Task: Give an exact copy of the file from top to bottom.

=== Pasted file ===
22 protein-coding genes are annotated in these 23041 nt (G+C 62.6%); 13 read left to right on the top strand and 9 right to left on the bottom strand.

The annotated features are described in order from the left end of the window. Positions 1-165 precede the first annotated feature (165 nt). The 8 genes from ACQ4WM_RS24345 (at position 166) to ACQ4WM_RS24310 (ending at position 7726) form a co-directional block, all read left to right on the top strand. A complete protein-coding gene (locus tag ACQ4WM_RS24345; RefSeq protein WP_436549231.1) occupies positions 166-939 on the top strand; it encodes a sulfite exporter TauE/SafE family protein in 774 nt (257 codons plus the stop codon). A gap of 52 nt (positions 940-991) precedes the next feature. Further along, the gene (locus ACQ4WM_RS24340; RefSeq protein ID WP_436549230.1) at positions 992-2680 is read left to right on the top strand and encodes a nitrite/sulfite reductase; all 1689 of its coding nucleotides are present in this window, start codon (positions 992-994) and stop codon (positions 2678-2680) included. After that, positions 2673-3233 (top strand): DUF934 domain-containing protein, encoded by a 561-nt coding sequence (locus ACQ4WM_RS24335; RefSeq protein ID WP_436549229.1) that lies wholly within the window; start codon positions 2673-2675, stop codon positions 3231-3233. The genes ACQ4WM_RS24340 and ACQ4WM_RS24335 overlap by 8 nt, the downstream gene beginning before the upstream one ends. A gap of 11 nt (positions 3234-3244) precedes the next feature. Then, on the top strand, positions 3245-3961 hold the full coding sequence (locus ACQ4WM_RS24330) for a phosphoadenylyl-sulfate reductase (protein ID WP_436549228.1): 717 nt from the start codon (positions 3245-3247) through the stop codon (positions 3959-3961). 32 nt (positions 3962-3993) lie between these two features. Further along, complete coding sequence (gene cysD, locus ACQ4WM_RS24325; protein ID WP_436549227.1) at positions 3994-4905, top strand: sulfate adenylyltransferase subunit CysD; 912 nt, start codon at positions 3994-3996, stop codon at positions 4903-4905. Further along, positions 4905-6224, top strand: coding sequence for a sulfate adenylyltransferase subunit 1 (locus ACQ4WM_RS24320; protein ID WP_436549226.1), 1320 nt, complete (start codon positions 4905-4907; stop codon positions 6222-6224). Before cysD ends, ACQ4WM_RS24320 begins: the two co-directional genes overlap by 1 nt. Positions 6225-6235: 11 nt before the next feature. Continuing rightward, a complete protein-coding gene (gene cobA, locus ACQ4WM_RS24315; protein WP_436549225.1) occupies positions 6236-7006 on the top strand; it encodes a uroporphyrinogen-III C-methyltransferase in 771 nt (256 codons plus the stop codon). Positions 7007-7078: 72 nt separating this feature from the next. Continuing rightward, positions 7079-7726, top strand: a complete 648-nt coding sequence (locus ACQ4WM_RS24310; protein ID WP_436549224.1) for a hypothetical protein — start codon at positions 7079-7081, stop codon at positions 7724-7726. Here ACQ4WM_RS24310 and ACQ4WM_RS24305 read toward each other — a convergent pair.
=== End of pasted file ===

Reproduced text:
22 protein-coding genes are annotated in these 23041 nt (G+C 62.6%); 13 read left to right on the top strand and 9 right to left on the bottom strand.

The annotated features are described in order from the left end of the window. Positions 1-165 precede the first annotated feature (165 nt). The 8 genes from ACQ4WM_RS24345 (at position 166) to ACQ4WM_RS24310 (ending at position 7726) form a co-directional block, all read left to right on the top strand. A complete protein-coding gene (locus tag ACQ4WM_RS24345; RefSeq protein WP_436549231.1) occupies positions 166-939 on the top strand; it encodes a sulfite exporter TauE/SafE family protein in 774 nt (257 codons plus the stop codon). A gap of 52 nt (positions 940-991) precedes the next feature. Further along, the gene (locus ACQ4WM_RS24340; RefSeq protein ID WP_436549230.1) at positions 992-2680 is read left to right on the top strand and encodes a nitrite/sulfite reductase; all 1689 of its coding nucleotides are present in this window, start codon (positions 992-994) and stop codon (positions 2678-2680) included. After that, positions 2673-3233 (top strand): DUF934 domain-containing protein, encoded by a 561-nt coding sequence (locus ACQ4WM_RS24335; RefSeq protein ID WP_436549229.1) that lies wholly within the window; start codon positions 2673-2675, stop codon positions 3231-3233. The genes ACQ4WM_RS24340 and ACQ4WM_RS24335 overlap by 8 nt, the downstream gene beginning before the upstream one ends. A gap of 11 nt (positions 3234-3244) precedes the next feature. Then, on the top strand, positions 3245-3961 hold the full coding sequence (locus ACQ4WM_RS24330) for a phosphoadenylyl-sulfate reductase (protein ID WP_436549228.1): 717 nt from the start codon (positions 3245-3247) through the stop codon (positions 3959-3961). 32 nt (positions 3962-3993) lie between these two features. Further along, complete coding sequence (gene cysD, locus ACQ4WM_RS24325; protein ID WP_436549227.1) at positions 3994-4905, top strand: sulfate adenylyltransferase subunit CysD; 912 nt, start codon at positions 3994-3996, stop codon at positions 4903-4905. Further along, positions 4905-6224, top strand: coding sequence for a sulfate adenylyltransferase subunit 1 (locus ACQ4WM_RS24320; protein ID WP_436549226.1), 1320 nt, complete (start codon positions 4905-4907; stop codon positions 6222-6224). Before cysD ends, ACQ4WM_RS24320 begins: the two co-directional genes overlap by 1 nt. Positions 6225-6235: 11 nt before the next feature. Continuing rightward, a complete protein-coding gene (gene cobA, locus ACQ4WM_RS24315; protein WP_436549225.1) occupies positions 6236-7006 on the top strand; it encodes a uroporphyrinogen-III C-methyltransferase in 771 nt (256 codons plus the stop codon). Positions 7007-7078: 72 nt separating this feature from the next. Continuing rightward, positions 7079-7726, top strand: a complete 648-nt coding sequence (locus ACQ4WM_RS24310; protein ID WP_436549224.1) for a hypothetical protein — start codon at positions 7079-7081, stop codon at positions 7724-7726. Here ACQ4WM_RS24310 and ACQ4WM_RS24305 read toward each other — a convergent pair.